As Scientists, we promote a healthy curiosity in children about our universe and promote respect for the living and non-living. We believe science encompasses the acquisition of knowledge, concepts, skills and positive attitudes. We ensure that the Working Scientifically skills are built-on and developed throughout their school career so that they can use equipment, conduct experiments, build arguments, explain concepts confidently, continue to ask questions and be curious about their surroundings. Our children will understand what it means to be a Scientist and how Scientists play a part in our day-to-day life.
- Science will be taught in planned blocks by the class teacher which will have an enquiry-based approach. This is a strategy to enable the achievement of a greater depth of knowledge.
- Through our planning, we involve problem-solving opportunities that allow children to explore for themselves. Children are encouraged to ask their own questions and be given opportunities to use their scientific skills and research to discover the answers.
This successful approach at Sea Mills Primary results in a fun, engaging, high-quality science education, that provides children with the foundations for understanding the world.
How to help children at home:
- Value your child’s questions.
“Why is the moon following us?” With this question, a child lets us know she is thinking about how the world works. We can respond in ways that encourage her scientific thinking. Think of how you might respond. What can you do if you don’t know the answer? (Don’t worry. Your child just might want to share something that intrigues her.) Enjoy discussing the questions your child asks. Encourage her to share her perspective and observations.
- Explore and find the answers together.
You don’t have to be your child’s encyclopaedia and quickly try to answer all your child’s questions. Responding with “What do you think?” or “I don’t know but we can find out together” can stimulate more thought and additional questions. Explore and find the answers together.
- Give children time and space to explore.
Children become scientists through trial and error. They need time to experiment, try things out, and think on their own. Wait before jumping in with “correct” answers. Give your child the time and space to explore and discover on her own.
- Accept that explorations are often messy.
Whether it’s outdoor exploration with mud and sticks or indoors with water, children are likely to get dirty when they explore materials. Dress children in old clothing and tell them it’s ok to get dirty.
- Learn from mistakes together.
If an experiment goes wrong, take advantage and investigate with your child to see what went wrong. A mistake can lead to all kinds of possibilities and it provides opportunities for you and your child to refine your ideas, understanding, and hypotheses.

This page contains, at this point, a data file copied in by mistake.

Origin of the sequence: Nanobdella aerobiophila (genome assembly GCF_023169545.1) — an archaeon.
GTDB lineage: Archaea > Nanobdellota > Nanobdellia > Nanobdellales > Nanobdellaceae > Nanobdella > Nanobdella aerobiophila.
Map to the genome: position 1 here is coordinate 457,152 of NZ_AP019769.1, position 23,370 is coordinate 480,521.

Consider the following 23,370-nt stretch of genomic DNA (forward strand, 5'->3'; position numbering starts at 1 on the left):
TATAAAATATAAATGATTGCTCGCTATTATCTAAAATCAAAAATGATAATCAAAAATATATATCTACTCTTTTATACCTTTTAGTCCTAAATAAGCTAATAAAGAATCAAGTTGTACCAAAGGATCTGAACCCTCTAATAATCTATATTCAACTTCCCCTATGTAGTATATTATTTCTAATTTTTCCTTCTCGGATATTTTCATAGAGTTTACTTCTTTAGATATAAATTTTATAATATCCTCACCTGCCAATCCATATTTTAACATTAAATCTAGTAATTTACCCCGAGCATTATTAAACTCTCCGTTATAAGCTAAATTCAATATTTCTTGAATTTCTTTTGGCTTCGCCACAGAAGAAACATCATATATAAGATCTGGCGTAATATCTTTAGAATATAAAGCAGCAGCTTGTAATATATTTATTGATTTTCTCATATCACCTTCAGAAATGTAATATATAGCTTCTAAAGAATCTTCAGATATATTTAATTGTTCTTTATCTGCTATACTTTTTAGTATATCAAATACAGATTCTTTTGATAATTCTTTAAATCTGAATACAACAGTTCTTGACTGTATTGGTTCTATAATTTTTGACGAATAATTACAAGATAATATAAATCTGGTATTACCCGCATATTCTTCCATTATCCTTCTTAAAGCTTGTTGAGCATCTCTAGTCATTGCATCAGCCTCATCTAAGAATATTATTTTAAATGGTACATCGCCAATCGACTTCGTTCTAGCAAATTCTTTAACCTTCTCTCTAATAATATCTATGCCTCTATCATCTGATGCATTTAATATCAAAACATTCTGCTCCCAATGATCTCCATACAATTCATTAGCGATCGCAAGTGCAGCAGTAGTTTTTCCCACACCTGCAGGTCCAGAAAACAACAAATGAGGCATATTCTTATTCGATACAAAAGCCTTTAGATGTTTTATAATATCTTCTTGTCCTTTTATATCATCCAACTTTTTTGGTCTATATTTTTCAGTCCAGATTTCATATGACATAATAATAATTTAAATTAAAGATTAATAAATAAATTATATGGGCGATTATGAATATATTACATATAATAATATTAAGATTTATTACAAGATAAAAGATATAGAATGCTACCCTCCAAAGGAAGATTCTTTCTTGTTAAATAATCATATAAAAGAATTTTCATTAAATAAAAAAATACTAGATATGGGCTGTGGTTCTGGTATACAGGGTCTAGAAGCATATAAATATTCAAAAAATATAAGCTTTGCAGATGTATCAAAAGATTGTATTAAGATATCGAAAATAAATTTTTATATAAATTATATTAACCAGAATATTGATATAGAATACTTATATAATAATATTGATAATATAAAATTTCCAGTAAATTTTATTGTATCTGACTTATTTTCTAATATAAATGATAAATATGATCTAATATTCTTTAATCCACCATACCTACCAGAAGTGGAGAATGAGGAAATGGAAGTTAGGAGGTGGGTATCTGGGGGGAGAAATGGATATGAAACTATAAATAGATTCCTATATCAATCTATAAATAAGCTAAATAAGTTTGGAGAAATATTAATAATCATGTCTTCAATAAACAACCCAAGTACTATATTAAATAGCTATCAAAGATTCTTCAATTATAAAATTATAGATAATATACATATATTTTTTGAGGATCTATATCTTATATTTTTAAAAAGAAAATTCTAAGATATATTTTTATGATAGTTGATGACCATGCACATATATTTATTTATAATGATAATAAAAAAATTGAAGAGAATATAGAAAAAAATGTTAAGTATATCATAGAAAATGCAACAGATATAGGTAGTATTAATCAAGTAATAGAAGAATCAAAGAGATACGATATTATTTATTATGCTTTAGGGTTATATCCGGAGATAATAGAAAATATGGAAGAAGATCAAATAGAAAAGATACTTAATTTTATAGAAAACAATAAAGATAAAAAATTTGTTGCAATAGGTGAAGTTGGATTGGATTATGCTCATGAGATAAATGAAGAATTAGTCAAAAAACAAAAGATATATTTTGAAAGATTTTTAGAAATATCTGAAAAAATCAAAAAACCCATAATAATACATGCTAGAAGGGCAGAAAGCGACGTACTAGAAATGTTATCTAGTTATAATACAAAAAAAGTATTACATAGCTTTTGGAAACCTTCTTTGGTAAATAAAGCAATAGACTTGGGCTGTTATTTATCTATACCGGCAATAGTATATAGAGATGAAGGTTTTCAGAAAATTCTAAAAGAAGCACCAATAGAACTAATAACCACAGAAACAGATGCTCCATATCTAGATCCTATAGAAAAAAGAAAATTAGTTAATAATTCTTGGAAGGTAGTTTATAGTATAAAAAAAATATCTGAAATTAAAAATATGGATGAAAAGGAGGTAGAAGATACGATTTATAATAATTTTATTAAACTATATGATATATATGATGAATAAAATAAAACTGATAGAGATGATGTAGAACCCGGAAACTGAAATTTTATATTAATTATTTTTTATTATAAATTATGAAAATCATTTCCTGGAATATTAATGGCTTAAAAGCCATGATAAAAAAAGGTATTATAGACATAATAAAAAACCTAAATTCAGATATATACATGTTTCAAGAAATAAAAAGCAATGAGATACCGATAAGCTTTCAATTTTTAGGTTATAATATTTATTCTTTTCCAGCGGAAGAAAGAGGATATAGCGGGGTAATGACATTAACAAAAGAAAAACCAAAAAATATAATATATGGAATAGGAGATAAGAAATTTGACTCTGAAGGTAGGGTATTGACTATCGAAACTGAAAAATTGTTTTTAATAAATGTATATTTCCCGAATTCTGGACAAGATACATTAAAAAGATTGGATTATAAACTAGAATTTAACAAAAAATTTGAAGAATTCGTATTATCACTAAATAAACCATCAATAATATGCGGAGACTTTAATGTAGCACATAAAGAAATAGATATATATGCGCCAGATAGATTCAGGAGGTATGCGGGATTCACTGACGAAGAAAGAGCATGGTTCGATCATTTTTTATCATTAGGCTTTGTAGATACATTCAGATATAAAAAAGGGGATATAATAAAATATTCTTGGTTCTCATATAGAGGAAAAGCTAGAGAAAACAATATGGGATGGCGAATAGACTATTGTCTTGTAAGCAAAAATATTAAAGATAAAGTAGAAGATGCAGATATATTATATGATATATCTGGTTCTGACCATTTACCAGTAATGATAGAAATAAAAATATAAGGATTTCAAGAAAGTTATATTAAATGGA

- Invite curiosity.
Becoming a scientist begins with curiosity. Observations and questions can create a climate of discovery – key to scientific learning. Children can learn a lot about being a scientist even at bath time. Let your child ask her own questions but you can also stimulate curiosity. For instance, when seeing a rubber duck float in the water, invite him to think by saying, “I wonder if the soap will also float?” See what questions she asks and what experiments she tries.
- Support further exploration.
Intentional adult interactions with children can extend their learning. When the moment is right – maybe when she’s done exploring on her own, offer a suggestion to extend her exploration. Guide your child by asking questions like, “What might happen if we try this?”
Share some things you find while exploring, – a beautiful striped rock, for example. This lets your child know there is always something worthy of our attention and investigation.
- Encourage children to record their observations.
Writing, drawing, or taking photographs are all ways to record observations – an important scientific skill. Such records allow children to keep track of what they saw, heard, questioned, or discovered. When you notice your child is interested in something (like the moon, leaves changing on the trees, or the growth of a plant) you can suggest ways for them to record what they have observed. “Do you want to draw that?” or “Do you want to take photos?” or “Do you want me to help you write down what you noticed?”
- Make good use of your electronic devices.
Take pictures of a stunning butterfly, record frog sounds, use a website or app to learn more about a specific phenomenon or creature.
Scientists – What’s in our blood?
This week, Year 6 have been learning about how our circulation works by creating our own circulatory system in the classroom. They had to collect oxygenated blood (red cards) from the heart and deliver it to other organs. We then learnt the different components and their roles in our blood and enjoyed creating our own fake ‘blood’! We used water with yellow food colouring to represent the plasma, Cheerios mixed with red food colouring to represent the red blood cells, mini marshmallows for the white blood cells and finally, some oats for the platelets.
Today, we had a hands on learning experience dissecting pig and sheep hearts. We have been learning all about the cardiovascular system. We were able to identify the different chambers of the heart as well as the arteries that flow from the heart. It was clear to see the structure of the heart. It was interesting to see how much bigger the pigs heart was than the sheep. It also had a lot more fat around it. The children really enjoyed this experience and cant wait to do something similar soon!
Subjects we study…